this is also where i saw this idea at first (actually i love the series ancient discoveries) although the range of 1000 yards seems - complicated. unless you have some kind of optics you can't see 1000 yards away too well. unless the idea was just hurl blots into a city or army from an extreme distance. and that's not to mention the role the atmosphere can play with the projectile at that distance. although getting a bolt to land 1000 yards away would surly tell someone to keep their distance.

i look at it and see much more of the idea that your building 'stack' of 'stacking power' in the limbs, but does having 3 bows at 50lb = a single bow of 150lbs? it would seem true, but why not just build it into one big limb?

it is very interesting.
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Matthew P. Adams




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PostPosted: Sun 30 Jun, 2013 11:50 am    Post subject:         Reply with quote

I think it's the long draw that is critical. It allows more time to get a heavy bolt up to speed.
"We do not rise to the level of our expectations. We fall to the level of our training" Archilochus, Greek Soldier, Poet, c. 650 BC
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X Zhang




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PostPosted: Sun 30 Jun, 2013 8:05 pm    Post subject:         Reply with quote

http://video.baomihua.com/11240671/15674075?ab01
11'12
17'44"
21’

162 meters(It is possible that the max range is more than 200 meters )
1.8cm plywood at a range of 50m
drive in the brick wall at a range of 50m

and they are just 3 poor bamboo bows

if this farmer used ash, mulberry, teak or composite bow…
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Jean Thibodeau




PostPosted: Mon 01 Jul, 2013 6:51 pm    Post subject:         Reply with quote

X Zhang wrote:

162 meters(It is possible that the max range is more than 200 meters )
1.8cm plywood at a range of 50m
drive in the brick wall at a range of 50m

and they are just 3 poor bamboo bows

if this farmer used ash, mulberry, teak or composite bow…


Thank you for the very interesting link, the video is very informative even if one, like me, doesn't understand the language.

The velocity of the arrows/bolts in the second version, that seems to be using better bows, seems very fast.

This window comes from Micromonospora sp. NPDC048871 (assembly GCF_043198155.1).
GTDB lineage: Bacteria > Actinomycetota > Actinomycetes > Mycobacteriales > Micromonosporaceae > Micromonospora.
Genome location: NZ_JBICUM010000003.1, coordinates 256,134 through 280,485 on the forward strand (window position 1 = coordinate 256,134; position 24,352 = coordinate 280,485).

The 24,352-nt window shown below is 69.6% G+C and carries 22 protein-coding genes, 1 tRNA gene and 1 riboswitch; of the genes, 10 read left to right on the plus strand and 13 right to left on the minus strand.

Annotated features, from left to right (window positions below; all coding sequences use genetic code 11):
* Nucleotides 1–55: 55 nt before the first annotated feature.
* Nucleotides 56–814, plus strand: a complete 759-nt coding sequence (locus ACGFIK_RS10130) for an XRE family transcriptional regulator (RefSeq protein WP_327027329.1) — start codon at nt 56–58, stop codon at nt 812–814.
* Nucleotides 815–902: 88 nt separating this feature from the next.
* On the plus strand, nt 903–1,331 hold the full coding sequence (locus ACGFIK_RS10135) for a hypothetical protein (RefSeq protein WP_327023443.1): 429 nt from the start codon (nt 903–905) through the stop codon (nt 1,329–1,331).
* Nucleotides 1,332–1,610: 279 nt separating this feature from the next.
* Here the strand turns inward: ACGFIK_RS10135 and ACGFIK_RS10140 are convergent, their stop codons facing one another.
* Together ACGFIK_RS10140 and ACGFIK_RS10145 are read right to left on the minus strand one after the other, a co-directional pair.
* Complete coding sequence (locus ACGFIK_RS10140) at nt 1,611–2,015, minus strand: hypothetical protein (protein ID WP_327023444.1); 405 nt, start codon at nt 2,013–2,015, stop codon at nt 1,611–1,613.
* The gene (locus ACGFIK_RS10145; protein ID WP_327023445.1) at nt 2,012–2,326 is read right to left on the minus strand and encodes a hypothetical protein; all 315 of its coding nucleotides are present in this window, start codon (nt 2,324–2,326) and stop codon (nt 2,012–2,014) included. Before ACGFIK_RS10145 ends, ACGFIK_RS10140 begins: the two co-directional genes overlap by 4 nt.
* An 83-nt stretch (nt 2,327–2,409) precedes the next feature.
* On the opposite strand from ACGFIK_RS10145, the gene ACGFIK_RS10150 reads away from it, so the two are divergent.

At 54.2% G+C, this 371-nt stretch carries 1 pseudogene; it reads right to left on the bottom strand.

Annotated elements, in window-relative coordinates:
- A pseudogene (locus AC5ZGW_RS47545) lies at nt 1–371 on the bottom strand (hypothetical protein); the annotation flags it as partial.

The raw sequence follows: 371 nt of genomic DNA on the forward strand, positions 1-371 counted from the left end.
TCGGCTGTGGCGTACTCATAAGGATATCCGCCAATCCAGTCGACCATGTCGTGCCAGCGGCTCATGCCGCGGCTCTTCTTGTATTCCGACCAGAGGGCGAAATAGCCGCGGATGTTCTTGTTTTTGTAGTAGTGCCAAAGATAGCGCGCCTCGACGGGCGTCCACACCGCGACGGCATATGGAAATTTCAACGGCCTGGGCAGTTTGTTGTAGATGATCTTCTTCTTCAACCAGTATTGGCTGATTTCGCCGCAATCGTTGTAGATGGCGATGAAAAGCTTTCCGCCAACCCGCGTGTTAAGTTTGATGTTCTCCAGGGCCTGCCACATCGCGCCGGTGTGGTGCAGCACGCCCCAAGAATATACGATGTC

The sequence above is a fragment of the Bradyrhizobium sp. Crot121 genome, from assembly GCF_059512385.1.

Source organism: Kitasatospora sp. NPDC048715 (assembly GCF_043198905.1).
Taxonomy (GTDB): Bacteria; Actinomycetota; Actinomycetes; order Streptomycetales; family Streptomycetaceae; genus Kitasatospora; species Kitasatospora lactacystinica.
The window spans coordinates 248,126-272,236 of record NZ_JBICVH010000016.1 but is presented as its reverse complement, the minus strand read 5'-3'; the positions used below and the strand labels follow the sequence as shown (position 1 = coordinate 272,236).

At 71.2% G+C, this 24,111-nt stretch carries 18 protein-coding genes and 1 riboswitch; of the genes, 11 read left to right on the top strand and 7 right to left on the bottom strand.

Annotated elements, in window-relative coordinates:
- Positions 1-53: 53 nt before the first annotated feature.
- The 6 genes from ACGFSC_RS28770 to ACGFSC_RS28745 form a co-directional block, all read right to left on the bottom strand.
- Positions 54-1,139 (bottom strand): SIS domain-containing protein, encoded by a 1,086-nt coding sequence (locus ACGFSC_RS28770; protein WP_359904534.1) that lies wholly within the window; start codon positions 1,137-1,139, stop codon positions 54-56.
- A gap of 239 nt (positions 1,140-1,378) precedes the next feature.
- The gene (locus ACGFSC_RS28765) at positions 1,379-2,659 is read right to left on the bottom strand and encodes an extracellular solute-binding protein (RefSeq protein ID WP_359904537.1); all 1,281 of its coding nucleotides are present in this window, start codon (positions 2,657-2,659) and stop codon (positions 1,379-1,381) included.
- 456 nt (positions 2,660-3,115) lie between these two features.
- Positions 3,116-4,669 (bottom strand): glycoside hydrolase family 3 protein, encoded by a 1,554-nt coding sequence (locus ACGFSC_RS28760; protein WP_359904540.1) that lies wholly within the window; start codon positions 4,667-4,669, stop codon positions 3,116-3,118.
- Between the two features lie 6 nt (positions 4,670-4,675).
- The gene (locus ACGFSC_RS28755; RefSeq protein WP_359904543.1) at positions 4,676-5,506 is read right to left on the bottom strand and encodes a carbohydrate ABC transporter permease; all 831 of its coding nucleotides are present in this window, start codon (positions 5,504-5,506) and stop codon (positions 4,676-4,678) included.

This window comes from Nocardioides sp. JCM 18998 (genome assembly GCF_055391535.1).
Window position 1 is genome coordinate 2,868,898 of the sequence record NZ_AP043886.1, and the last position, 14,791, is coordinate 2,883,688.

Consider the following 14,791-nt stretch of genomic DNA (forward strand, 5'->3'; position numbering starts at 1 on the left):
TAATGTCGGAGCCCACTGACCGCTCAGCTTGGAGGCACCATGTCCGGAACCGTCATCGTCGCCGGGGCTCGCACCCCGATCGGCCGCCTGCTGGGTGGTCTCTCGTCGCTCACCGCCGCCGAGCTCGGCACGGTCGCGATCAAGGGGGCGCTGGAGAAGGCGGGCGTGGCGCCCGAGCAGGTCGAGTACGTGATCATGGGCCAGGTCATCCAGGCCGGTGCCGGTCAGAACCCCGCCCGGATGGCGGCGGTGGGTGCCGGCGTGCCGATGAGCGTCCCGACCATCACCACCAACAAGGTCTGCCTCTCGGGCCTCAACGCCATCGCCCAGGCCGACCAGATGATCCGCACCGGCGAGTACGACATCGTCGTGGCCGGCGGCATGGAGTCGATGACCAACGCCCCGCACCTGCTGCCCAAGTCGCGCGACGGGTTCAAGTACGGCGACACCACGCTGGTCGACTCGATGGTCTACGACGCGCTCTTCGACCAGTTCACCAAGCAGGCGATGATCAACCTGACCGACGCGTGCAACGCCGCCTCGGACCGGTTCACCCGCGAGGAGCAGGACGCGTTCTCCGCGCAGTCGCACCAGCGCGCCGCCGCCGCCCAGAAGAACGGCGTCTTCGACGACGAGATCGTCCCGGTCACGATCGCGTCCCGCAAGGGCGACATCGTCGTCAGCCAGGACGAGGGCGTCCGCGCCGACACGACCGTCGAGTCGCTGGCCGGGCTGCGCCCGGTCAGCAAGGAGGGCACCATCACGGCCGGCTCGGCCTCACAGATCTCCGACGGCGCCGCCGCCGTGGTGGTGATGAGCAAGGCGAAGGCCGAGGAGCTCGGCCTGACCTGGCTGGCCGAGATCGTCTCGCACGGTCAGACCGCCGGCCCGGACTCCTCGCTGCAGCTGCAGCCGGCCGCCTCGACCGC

It's also is interesting that it looks like one could use 3 regular hand bows and put them into the the frame and use them after linking them together with a special bow string.

What is also amazing is that once set-up and after a ranging shot or two one has impressively small groupings of arrows and great accuracy: Useful, in a siege where one could aim a number of these to hit arrow slits and suppress return fire from these slits.

I imagine one could make bigger and more powerful versions that could shoot even larger and heavier projectiles: Not tree trunk sized, but something like 8 feet long with a 2" diameter shaft might be at the upper range of what could work in a siege.

Probably more useful to have lots of the more modest sized ones to give suppressive fire in a siege or as field artillery.

For knocking down walls trebuchet would be better.

You can easily give up your freedom. You have to fight hard to get it back!


Last edited by Jean Thibodeau on Mon 01 Jul, 2013 11:52 pm; edited 1 time in total
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X Zhang




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PostPosted: Mon 01 Jul, 2013 10:20 pm    Post subject:         Reply with quote

Jean Thibodeau wrote:
X Zhang wrote:

162 meters(It is possible that the max range is more than 200 meters )
1.8cm plywood at a range of 50m
drive in the brick wall at a range of 50m

and they are just 3 poor bamboo bows

if this farmer used ash, mulberry, teak or composite bow…


Thank you for the very interesting link, the video is very informative even if one, like me, doesn't understand the language.

The velocity of the arrows/bolts in the second version, that seems to be using better bows, seems very fast.

It's also is interesting that it looks like one could use 3 regular hand bows and put them into the the frame and use them after linking them together with a special bow string.

What is also amazing is that once set-up and after a ranging shot or two one has impressively small groupings of arrows and great accuracy: Useful, in a siege where one could aim a number of these to hit arrow slits and suppress return fire from these slits.

I imagine one could make bigger and more powerful versions that could shoot even larger and heavier projectiles: Not tree trunk sized, but something like 8 feet long with a 2" diameter shaft might be at the upper range of what could work in a siege.

Probably more useful to have lots of the more modest sized ones to give suppressive fire in a siege or as filed artillery.

For knocking down walls trebuchet would be better.

er……yes, it would probably be designed for effective strength, more than destroying buildings or castles.

In the winter of 970~971BC, the army of Song Empire won the battle becouse they killed and routed lots of Nanhan kingdom's war elephant by this crossbow. And in the summer of 1259, Möngke Khan, the grandson of Genghis Khan, was killed by this crossbow also outside the 钓鱼城(fishing castle? i don't know its English name)in the siege war.

So, i think this crossbow often works as the anti-tank gun or something like that.

BTW: According to the legend, as a siege weapons, this crossbow can shot huge bolts on the wall for soldiers climbing.